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Posts from the ‘Digital’ Category

How the Internet Changed the World

February 17th, 2016



By John Eggleston

The internet has been a hugely powerful enabler for many SMEs: in a survey of more than 4,800 firms in 12 countries around the world, management consultancy McKinsey found that those which use web technologies grew more than twice as quickly as those with little internet presence.

“The internet’s biggest impact on SMEs has been as a great leveller, making it possible for a small firm to be a global company from day one, with the reach and capabilities that once only large companies could possess.”

But the benefits that the internet offers aren’t confined to what we think of as ‘online’ businesses. While the web has spawned thousands of new ventures that could not exist without it, many conventional ‘bricks-and-mortar’ businesses are harnessing its power to grow far more quickly than they would ever have dreamed of if they had been launched in the pre-internet world.

That’s because the internet is now making a major contribution at every stage of the value chain, boosting productivity wherever you look. Not only has the web fundamentally changed the way products and services are sold, but it has also revolutionised development, design, production and distribution. Even the smallest companies can now tap into the sort of geographically diversified supply chains and workforces that were previously the preserve of large multinational corporations.  Here are three examples.

Building a community of customers: AFG media

AFG is the company behind Morphsuits, the all-in-one fancy dress costumes that have become a common sight at stag dos, fancy dress parties and special events all around the UK. Founded in 2009, AFG had revenues of £1.2m in 2010 but has grown quickly. This year, sales totalled just over £10m and the business is now expanding internationally.

Gregor Lawson, one of the three founding directors of the company, says AFG has social media to thank for its growth. “Without Facebook, we simply would not exist in the way we do today,” he explains.

With little to spend on advertising or marketing in its early days, AFG’s strategy was to build a community of customers through its Facebook page – not everyone would buy a costume straight away, Lawson reasoned, but the more they participated in the community, the more likely they would be to spend money when the occasion arose.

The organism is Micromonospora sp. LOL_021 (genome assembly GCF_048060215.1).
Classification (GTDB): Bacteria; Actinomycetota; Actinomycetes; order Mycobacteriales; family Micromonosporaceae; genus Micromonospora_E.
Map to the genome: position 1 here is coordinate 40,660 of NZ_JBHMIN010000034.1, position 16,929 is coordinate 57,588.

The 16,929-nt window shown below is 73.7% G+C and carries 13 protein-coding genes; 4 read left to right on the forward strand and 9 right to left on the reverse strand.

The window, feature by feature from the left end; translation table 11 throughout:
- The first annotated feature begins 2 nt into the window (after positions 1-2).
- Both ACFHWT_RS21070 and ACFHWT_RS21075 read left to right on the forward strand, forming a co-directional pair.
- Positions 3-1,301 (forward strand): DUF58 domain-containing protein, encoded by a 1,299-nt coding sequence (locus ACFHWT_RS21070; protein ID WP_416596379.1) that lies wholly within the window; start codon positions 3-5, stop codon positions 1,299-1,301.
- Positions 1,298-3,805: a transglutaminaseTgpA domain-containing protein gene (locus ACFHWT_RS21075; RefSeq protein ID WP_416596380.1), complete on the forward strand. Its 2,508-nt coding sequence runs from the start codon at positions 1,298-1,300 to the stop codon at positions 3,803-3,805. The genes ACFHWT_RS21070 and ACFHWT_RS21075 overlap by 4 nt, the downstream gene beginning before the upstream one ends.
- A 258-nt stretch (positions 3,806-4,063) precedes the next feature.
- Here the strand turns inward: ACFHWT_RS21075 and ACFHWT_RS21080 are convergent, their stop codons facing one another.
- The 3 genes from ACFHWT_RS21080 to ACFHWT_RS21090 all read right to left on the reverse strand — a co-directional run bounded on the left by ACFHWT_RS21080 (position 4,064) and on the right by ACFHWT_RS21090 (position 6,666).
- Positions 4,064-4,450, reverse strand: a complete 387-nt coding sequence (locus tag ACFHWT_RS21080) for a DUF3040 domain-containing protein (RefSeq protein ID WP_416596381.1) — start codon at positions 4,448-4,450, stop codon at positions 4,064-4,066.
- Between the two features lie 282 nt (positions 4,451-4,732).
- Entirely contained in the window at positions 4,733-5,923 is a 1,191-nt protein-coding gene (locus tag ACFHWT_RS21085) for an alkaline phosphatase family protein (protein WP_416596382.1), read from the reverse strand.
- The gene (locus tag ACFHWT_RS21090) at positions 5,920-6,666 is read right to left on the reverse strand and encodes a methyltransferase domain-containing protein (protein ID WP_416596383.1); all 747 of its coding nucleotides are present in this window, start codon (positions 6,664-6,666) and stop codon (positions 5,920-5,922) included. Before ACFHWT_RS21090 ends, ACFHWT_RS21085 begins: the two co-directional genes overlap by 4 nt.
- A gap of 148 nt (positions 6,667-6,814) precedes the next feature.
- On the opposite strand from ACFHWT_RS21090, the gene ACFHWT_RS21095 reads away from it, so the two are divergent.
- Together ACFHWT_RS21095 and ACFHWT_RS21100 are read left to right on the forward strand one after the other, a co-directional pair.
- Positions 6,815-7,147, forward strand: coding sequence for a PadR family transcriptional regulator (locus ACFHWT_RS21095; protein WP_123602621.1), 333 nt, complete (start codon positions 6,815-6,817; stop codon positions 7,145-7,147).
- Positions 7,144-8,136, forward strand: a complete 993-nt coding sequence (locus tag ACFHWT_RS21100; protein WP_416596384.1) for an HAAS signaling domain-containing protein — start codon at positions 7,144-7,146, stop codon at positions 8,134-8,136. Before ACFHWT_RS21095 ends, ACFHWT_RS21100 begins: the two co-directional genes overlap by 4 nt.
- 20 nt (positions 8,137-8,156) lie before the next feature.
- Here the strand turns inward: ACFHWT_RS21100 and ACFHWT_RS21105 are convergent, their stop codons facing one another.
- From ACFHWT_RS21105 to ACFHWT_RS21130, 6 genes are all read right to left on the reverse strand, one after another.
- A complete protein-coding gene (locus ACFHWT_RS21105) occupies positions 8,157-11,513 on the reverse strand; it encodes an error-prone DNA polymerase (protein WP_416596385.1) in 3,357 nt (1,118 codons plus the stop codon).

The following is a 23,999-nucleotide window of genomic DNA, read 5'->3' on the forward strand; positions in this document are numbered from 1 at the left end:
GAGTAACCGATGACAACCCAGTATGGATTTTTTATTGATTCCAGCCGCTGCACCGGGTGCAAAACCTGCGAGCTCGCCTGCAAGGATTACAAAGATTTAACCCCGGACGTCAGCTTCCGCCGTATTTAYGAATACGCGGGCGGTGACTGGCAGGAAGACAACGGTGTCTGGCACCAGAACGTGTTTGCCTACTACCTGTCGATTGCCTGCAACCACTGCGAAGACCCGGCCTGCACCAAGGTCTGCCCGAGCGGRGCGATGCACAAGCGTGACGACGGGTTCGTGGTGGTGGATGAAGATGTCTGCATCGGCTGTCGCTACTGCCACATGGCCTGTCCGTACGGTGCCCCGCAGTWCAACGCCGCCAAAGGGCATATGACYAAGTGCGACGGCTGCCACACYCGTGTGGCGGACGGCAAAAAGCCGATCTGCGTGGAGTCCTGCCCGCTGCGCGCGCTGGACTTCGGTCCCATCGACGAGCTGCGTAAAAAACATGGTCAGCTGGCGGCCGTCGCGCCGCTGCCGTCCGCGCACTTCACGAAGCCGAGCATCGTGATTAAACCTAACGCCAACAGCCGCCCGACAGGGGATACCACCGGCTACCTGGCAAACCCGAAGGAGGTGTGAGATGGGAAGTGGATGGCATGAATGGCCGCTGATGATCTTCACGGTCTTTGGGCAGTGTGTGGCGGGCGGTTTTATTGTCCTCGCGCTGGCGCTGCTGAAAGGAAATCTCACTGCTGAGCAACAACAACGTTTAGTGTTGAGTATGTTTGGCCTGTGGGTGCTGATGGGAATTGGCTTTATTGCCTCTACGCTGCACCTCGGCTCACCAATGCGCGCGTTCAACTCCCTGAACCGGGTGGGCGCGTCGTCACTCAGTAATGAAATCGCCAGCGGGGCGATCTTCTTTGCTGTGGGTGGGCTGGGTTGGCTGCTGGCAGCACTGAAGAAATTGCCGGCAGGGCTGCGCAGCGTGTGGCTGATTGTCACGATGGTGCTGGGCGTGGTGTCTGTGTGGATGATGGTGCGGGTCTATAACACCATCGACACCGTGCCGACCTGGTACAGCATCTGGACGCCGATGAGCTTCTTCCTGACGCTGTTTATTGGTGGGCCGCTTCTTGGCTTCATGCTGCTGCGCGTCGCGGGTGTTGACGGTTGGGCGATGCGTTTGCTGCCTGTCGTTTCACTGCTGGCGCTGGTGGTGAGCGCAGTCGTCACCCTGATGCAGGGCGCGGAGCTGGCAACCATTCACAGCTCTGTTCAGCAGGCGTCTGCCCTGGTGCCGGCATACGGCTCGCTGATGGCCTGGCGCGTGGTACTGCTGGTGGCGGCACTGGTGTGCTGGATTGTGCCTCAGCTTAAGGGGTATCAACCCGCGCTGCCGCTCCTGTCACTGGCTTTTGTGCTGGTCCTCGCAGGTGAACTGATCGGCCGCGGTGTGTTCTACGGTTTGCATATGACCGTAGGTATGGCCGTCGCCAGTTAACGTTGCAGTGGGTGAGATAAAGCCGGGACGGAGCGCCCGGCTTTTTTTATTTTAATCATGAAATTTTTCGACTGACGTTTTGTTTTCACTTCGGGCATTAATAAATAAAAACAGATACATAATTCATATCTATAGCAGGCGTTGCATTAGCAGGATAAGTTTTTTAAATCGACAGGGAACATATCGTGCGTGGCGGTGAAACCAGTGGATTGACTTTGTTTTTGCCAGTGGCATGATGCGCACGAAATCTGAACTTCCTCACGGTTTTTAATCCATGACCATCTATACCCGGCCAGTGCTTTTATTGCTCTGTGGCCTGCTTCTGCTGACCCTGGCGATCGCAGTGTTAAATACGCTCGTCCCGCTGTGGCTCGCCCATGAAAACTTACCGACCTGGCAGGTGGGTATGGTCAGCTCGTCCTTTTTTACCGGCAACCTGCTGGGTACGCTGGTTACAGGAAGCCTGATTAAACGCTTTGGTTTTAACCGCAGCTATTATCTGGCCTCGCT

“People underestimate the commercial power of Facebook,” says Lawson. “For every one person who does something on our page, another nine will ‘like’ it and another 90 will see what’s been done.”

AFG is scrupulous about engaging with everyone who posts on its page – even complainers become advocates of the business if you engage with them, Lawson argues.

In addition to the ideas its Facebook users come up with – not least a remarkable number of photos of Morphsuit wearers in ridiculous poses – AFG offers plenty of proactive opportunities to engage. It organises competitions and even meet-ups. A ‘flash mob’ in Trafalgar Square, for example, attracted 200 Morphsuit-wearing fans.

“People think social media is flitty,” Lawson says. “I disagree – if you’re clear about your objectives and your customers, you can deliver real commercial advantages on Facebook.”

AFG’s own statistics prove the point – they have 1.3 million Facebook fans and counting. And only a small proportion of those fans need to become customers to sustain AFG’s rapid growth.

Accessing global suppliers: Primrose

The business model at online garden products retailer Primrose developed as a consequence of the way search engines operate. Type, ‘barbecue’ into Google and the site it delivers you to has to pay the search giant for referring you – even if it then discovers you were after a £5 disposable barbecue rather than the £300 gas-fired models it sells.

The solution, says Ian Charles, one half of the husband-and-wife team who founded Primrose in 2003 and still run it today, is to make sure you sell everything the customer might possibly be interested in.

“We realised we needed to expand into every possible type of garden product and to offer the deepest possible range in each case – to become the Amazon of the gardens world if you like,” says Charles.

“Fortunately for us, one thing the internet has done is made the infrastructure of sourcing free – it now requires far less of an investment to find the manufacturers.”

Primrose aims to offer greater depth in any given garden product range than anyone else and therefore needs to source huge amounts of stock in an industry where manufacturers are based all around the world . For a relatively small business, the cost of such a sourcing operation would traditionally have been prohibitive, but the internet has changed that.

Much of Primrose’s sourcing is now conducted entirely online. That has enabled it to build the sort of stock range that means customers who use imprecise, generic terms when using search engines – that’s most customers – will usually find what they’re looking for at Primrose. “This sourcing has enabled us to be real product specialists in larger and larger number of ranges,” Charles says.

Achieving global reach: Workshare